If a person trespasses onto your property and gets injured, can you be held responsible for the accident? This is a complicated question that cannot be answered by a simple Yes or No. To determine whether or not you are liable for a trespasser’s injury, let us define who a trespasser is, the duties of a property owner and trespasser, and other issues.
Who Is a Trespasser?
According to the law, a trespasser is anyone who sets foot on another person’s premises without the owner’s invitation or permission. The act of trespass is interference with someone’s person, property, or rights.
A Landowner’s Duty to Trespassers
Many jurisdictions stand by the common law concept that a landowner does not owe a trespasser any special duty of care for their safety or well-being. However, this should not be taken to mean all landowners do not owe any trespassers any duty.
- A landowner owes a duty of care to an undiscovered trespasser. This is a person who trespasses without the knowledge of the landowner.
- For such trespassers, the landowner must refrain from acting in a careless or willful manner. For example, you cannot intentionally fire a gun at a stranger who trespasses on your property but poses no obvious or immediate threat to one’s safety.
- A landowner also owes a duty of care to a discovered trespasser. This is someone who the landowner knew was stepping in to their property without their permission.
- The landowner should exercise ordinary care when dealing with such trespassers. This means they should protect the discovered trespasser from foreseeable harm like tripping over an obstacle on a path that leads to their front door.
A Trespasser’s Duty to Landowners
A trespasser’s duty towards a landowner is to not enter their property without the owner’s authorization. In this scenario, a trespasser is already wrong when they enter another person’s property without their permission. However, a trespasser may still be able to make claims for injuries and monetary damages.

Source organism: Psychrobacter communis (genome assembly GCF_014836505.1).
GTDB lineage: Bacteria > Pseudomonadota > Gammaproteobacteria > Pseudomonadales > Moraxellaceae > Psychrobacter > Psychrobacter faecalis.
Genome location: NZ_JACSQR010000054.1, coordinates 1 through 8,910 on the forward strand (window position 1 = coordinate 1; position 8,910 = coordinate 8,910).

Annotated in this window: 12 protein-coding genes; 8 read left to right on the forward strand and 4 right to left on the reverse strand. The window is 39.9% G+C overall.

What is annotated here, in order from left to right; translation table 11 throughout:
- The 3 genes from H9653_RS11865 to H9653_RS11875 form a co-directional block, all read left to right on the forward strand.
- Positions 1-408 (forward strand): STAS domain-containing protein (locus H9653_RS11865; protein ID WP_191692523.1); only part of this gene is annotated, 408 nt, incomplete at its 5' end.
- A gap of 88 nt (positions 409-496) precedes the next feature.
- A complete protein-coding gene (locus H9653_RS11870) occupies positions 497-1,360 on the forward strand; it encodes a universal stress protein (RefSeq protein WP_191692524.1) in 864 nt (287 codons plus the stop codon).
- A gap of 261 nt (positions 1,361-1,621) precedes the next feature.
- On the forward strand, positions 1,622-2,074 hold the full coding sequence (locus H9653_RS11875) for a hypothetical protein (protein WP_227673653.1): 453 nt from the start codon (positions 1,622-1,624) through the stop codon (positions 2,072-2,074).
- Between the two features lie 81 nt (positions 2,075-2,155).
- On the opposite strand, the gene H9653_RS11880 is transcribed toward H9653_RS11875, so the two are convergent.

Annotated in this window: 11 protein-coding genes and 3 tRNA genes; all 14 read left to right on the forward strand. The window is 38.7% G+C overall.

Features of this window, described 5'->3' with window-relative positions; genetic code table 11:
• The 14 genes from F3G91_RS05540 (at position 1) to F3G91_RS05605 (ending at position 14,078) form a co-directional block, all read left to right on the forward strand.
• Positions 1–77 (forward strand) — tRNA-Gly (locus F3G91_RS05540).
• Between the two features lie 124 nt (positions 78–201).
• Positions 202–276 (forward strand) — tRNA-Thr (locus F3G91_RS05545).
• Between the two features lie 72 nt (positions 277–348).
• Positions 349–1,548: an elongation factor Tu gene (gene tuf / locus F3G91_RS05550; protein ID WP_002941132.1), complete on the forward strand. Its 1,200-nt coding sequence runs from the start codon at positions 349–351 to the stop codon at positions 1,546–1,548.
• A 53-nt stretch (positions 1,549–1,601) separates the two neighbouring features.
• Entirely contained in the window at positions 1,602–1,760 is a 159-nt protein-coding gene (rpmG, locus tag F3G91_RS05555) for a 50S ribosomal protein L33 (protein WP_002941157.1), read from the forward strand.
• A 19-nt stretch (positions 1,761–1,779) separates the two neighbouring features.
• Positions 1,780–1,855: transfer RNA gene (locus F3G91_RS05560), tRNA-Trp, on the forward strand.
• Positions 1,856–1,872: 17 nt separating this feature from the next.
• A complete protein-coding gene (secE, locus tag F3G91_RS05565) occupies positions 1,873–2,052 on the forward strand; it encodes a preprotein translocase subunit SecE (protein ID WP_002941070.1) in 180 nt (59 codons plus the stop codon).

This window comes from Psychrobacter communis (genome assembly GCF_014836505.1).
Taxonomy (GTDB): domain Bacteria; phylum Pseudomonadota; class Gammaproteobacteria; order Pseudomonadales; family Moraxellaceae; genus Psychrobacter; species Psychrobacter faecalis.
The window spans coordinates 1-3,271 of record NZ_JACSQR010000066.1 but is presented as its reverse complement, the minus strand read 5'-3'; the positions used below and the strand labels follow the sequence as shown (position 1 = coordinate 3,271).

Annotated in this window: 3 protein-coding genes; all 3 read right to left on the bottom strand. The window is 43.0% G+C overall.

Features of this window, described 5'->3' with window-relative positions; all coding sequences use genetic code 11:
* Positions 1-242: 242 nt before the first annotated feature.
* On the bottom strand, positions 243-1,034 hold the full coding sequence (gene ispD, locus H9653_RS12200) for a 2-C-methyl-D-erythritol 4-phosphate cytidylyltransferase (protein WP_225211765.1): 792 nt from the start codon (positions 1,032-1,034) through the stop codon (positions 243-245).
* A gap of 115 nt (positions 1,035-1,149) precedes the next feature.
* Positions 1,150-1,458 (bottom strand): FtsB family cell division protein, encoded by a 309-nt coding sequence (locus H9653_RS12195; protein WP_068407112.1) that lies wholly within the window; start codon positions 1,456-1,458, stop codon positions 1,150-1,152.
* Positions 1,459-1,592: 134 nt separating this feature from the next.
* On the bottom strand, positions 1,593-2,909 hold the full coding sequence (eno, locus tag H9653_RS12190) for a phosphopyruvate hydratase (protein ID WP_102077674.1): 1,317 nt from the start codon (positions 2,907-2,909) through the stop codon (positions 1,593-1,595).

- In many states, if a trespasser sustains a serious injury, the court will determine who had the greater fault for the accident: the trespasser or the landowner.
- In states that observe the concept of contributory negligence, if the trespasser is found to be even 1% responsible for their injuries, they lose their right to recover damages.
- In states that observe the concept of pure comparative negligence, a trespasser can recover damages even when they are 99% responsible for their injuries. In comparative fault states, the trespasser will receive damages in accordance with their share of blame. For example, if the trespasser is awarded $100,000 in damages but the court finds that the trespasser was 50% responsible for their own injuries, they shall be awarded $50,000.
The Duty of Third Parties on the Property
A good example of a third party on the landowner’s property is a casual worker. If a worker on the landowner’s property recklessly leaves a hole lying open and covers it with tarp without erecting any warning sign, they can be held liable for the injuries sustained by a trespasser who steps on the tarp and falls in the hole.
- However, the worker will not be solely liable for the trespasser’s injuries.
- Both the third party and the landowner of the property owed the trespasser a duty of reasonable care.
- They both are liable because they failed to take any measures to protect the trespasser from harm like by erecting a warning sign.
The question of whether or not you can be held liable for a trespasser’s injuries sustained on your property can only be determined by considering the duties of each of the concerned parties. The laws regarding trespassers are quite complex and without legal counsel it can be difficult to understand your liability. It is advisable to consult with an experienced professional such as the personal injury lawyer Minneapolis MN locals turn to is conversant with premises liability and who will be able to outline your options with regards to a trespasser’s personal injury case.
Thanks to authors at Johnston Martineau PLLP for their insight into Personal Injury Law.